I think the important thing is is to remember you are the adult, my DD does not choose what she wears, I do and if she doesnt like it it;s tuff. She can have more choice as she gets older but not now.
I have a friend who has DD the same age and she wears nothing but black all the time at 7 and i realy dont understand it and have told her so.
To let a 3 yr old tell you what you can and cannot do with her hair is mad too i think.

NightShoe Fri 19-Jun-09 21:55:15

Oh yes, Diego and dinosaurs here too. Apparently Dora is "boring" and doesn't do much.

ByTheSea Fri 19-Jun-09 21:57:44

When DD1-10 was 3, she was quite girly. She grew out of it.

Hulababy Fri 19-Jun-09 21:58:03

Also don;t underestimate what a girly girl can get up to whilst wearing those long frilly dresses. Nothing stopped DD. She'd still be at the top of the climbing frame, climbing trees and running faster than the other children around her.

But do let them be as they are.

Hulababy Fri 19-Jun-09 21:59:45

Oh, and my DD has always had some input into her clothes, obviously within reason. She is 7 now and has more and more say when we go shopping, again within reason. Why on earth should she not get to have a say in what she wears?

maryz Fri 19-Jun-09 22:01:17

dd was like this (much to my confusion since I was a tomboy and had 3 brothers). When she was about 7 she suddenly went off pink and became quite normal! Now at almost 13 she is quite girly with her friends, but is also fit, sporty, sensible and great fun to be with.

She still like going to shops and trying on dresses, though. Fortunately she now has friends to do it with so I don't have to.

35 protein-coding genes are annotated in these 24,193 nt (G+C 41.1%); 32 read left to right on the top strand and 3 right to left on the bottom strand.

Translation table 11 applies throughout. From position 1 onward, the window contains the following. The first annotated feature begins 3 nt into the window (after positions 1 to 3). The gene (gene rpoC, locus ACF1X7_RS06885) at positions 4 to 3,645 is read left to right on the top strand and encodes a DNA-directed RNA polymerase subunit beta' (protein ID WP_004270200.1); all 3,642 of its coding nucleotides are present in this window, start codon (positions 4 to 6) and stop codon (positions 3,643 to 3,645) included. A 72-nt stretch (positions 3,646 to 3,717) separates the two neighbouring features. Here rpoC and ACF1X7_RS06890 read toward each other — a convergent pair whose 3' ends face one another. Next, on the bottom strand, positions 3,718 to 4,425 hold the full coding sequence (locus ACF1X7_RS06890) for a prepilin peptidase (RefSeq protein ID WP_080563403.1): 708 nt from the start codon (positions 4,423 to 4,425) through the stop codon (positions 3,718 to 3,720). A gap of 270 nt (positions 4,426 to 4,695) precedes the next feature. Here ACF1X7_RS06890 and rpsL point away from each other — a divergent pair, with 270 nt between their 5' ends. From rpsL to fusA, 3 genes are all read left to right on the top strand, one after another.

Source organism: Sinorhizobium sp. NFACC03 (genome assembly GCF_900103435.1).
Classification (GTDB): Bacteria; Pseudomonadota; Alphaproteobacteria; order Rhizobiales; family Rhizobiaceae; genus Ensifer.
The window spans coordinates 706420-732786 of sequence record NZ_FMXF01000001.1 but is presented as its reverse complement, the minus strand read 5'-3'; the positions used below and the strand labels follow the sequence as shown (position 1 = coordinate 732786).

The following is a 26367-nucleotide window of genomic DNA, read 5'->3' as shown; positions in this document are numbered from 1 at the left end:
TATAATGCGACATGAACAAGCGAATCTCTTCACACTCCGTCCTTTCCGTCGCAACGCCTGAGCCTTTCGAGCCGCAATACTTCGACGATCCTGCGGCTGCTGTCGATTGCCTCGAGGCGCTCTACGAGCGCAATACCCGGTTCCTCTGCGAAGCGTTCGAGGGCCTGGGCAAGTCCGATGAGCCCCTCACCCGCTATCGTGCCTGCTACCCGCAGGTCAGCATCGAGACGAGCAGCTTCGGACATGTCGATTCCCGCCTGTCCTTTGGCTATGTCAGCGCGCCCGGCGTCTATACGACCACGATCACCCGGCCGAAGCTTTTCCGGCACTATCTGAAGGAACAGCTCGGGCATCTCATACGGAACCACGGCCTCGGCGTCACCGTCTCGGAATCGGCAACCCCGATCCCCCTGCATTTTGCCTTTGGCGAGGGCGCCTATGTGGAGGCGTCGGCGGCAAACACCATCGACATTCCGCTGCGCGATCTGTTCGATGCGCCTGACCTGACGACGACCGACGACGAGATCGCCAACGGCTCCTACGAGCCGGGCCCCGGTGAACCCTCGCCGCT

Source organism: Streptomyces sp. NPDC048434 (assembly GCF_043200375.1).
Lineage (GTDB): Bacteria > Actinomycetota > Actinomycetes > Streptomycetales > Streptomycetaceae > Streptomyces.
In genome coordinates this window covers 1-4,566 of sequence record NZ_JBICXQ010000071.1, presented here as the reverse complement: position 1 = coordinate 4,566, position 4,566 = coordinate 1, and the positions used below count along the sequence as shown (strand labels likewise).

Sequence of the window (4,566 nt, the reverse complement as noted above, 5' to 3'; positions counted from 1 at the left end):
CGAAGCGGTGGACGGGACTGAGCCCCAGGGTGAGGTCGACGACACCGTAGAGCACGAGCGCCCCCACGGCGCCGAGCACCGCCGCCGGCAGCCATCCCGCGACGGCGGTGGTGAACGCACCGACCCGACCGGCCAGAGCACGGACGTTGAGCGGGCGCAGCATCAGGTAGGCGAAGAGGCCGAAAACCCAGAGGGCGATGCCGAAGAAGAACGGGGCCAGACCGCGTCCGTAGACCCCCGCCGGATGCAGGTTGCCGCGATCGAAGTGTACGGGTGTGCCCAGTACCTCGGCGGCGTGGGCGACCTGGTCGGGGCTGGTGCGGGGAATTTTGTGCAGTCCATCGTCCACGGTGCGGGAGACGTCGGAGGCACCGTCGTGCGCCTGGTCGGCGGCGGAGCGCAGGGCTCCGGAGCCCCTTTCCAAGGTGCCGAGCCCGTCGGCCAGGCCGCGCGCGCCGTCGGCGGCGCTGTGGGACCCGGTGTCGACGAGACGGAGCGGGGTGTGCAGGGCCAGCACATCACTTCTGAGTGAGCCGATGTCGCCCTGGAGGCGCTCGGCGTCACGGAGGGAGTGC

Rollergirl1 Fri 19-Jun-09 22:07:28

Thanks all. She doesn't like dolls that much. Just wants to be pretty with long hair and get married with a veil. I recently bought some indecent killer shoes for a night out(with hubby). She was like "oh mummy, look at your shoes, they make a noise" and wanted to wear them instantly.

Doodle2u Fri 19-Jun-09 22:09:20

YABU.

makedoandmend Fri 19-Jun-09 22:09:36

If it helps one of my friend's twins was a real pink freak up until the age of about six, then suddenly one day dumped all her pink clothes in the bin and announced 'mummy i don't like pink anymore'. Mummy had to explain that she would have to wear pink a bit longer until they could afford to buy some new clothes...

pointydog Fri 19-Jun-09 22:12:10

Everychild is an indivisual. You don't get what you want, you get what you get

Karam Fri 19-Jun-09 22:22:22

My DD2 is the same, and I don't know where she gets it from!

DD1 is a bit of a tomboy - loves playing with her car garage and train set, lives in jeans and can beat any boy on the tall slides and playgrounds.

So after DD1, DD2 came as a complete shock. She too insists on wearing party dresses every day (I still choose what clothes DD1 will wear, she has no interest), everything is pink and fluffy and absolutely has to match. I don't know where she gets it from, and more upsetting I have about 15 pairs of jeans left over from DD1 that DD2 absolutely refuses to wear as she declared to me this morning "I don't do trousers". She is 2 and a half!

oodlesofpoodles Fri 19-Jun-09 22:29:37

My dd is really girly too. I have never been girly so I find I have to put in extra effort to relate to her. The anti pink militia make me feel like I have forced her to be like that which is a bit annoying. She doesn't have the stereotypical negative aspects of girlyness, she just likes dresses and princesses.

kitkatqueen Fri 19-Jun-09 22:42:27

In another couple of years she will start having to wear school uniform and will never get to choose, let her be an individual while she can

I've taken my girls shopping dressed as princesses, witches and all sorts, does it really matter in the grand scheme of things?

LOL at your op title, I thought you wanted to return her.